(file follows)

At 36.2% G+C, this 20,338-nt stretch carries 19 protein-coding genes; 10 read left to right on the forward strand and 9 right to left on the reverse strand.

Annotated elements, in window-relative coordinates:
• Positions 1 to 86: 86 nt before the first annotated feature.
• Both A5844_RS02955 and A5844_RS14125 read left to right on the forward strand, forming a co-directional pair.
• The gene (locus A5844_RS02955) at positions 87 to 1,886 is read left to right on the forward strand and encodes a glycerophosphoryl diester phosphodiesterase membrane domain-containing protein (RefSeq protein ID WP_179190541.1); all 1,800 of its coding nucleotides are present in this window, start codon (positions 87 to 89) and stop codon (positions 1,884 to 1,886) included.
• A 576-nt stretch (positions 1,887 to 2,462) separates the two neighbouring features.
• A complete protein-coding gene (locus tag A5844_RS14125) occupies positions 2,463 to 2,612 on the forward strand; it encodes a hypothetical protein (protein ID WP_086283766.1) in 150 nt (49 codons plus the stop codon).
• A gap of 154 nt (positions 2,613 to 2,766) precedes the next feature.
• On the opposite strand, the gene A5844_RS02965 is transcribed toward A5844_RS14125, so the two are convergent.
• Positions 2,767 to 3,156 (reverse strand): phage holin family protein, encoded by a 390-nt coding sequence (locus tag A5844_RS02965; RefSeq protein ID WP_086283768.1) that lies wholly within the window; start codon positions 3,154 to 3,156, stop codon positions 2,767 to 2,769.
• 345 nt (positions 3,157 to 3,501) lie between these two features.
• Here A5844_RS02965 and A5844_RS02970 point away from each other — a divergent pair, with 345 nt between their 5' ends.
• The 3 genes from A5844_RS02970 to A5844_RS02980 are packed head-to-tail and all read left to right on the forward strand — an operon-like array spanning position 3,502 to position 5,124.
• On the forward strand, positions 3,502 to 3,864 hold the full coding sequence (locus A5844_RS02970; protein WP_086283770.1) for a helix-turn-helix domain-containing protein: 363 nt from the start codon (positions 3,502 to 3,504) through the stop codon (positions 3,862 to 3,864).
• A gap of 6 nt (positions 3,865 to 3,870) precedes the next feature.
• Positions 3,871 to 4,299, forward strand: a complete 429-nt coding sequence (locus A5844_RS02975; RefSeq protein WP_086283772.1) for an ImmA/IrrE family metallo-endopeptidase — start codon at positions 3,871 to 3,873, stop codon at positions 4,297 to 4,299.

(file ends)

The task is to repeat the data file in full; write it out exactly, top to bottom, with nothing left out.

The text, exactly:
At 36.2% G+C, this 20,338-nt stretch carries 19 protein-coding genes; 10 read left to right on the forward strand and 9 right to left on the reverse strand.

Annotated elements, in window-relative coordinates:
• Positions 1 to 86: 86 nt before the first annotated feature.
• Both A5844_RS02955 and A5844_RS14125 read left to right on the forward strand, forming a co-directional pair.
• The gene (locus A5844_RS02955) at positions 87 to 1,886 is read left to right on the forward strand and encodes a glycerophosphoryl diester phosphodiesterase membrane domain-containing protein (RefSeq protein ID WP_179190541.1); all 1,800 of its coding nucleotides are present in this window, start codon (positions 87 to 89) and stop codon (positions 1,884 to 1,886) included.
• A 576-nt stretch (positions 1,887 to 2,462) separates the two neighbouring features.
• A complete protein-coding gene (locus tag A5844_RS14125) occupies positions 2,463 to 2,612 on the forward strand; it encodes a hypothetical protein (protein ID WP_086283766.1) in 150 nt (49 codons plus the stop codon).
• A gap of 154 nt (positions 2,613 to 2,766) precedes the next feature.
• On the opposite strand, the gene A5844_RS02965 is transcribed toward A5844_RS14125, so the two are convergent.
• Positions 2,767 to 3,156 (reverse strand): phage holin family protein, encoded by a 390-nt coding sequence (locus tag A5844_RS02965; RefSeq protein ID WP_086283768.1) that lies wholly within the window; start codon positions 3,154 to 3,156, stop codon positions 2,767 to 2,769.
• 345 nt (positions 3,157 to 3,501) lie between these two features.
• Here A5844_RS02965 and A5844_RS02970 point away from each other — a divergent pair, with 345 nt between their 5' ends.
• The 3 genes from A5844_RS02970 to A5844_RS02980 are packed head-to-tail and all read left to right on the forward strand — an operon-like array spanning position 3,502 to position 5,124.
• On the forward strand, positions 3,502 to 3,864 hold the full coding sequence (locus A5844_RS02970; protein WP_086283770.1) for a helix-turn-helix domain-containing protein: 363 nt from the start codon (positions 3,502 to 3,504) through the stop codon (positions 3,862 to 3,864).
• A gap of 6 nt (positions 3,865 to 3,870) precedes the next feature.
• Positions 3,871 to 4,299, forward strand: a complete 429-nt coding sequence (locus A5844_RS02975; RefSeq protein WP_086283772.1) for an ImmA/IrrE family metallo-endopeptidase — start codon at positions 3,871 to 3,873, stop codon at positions 4,297 to 4,299.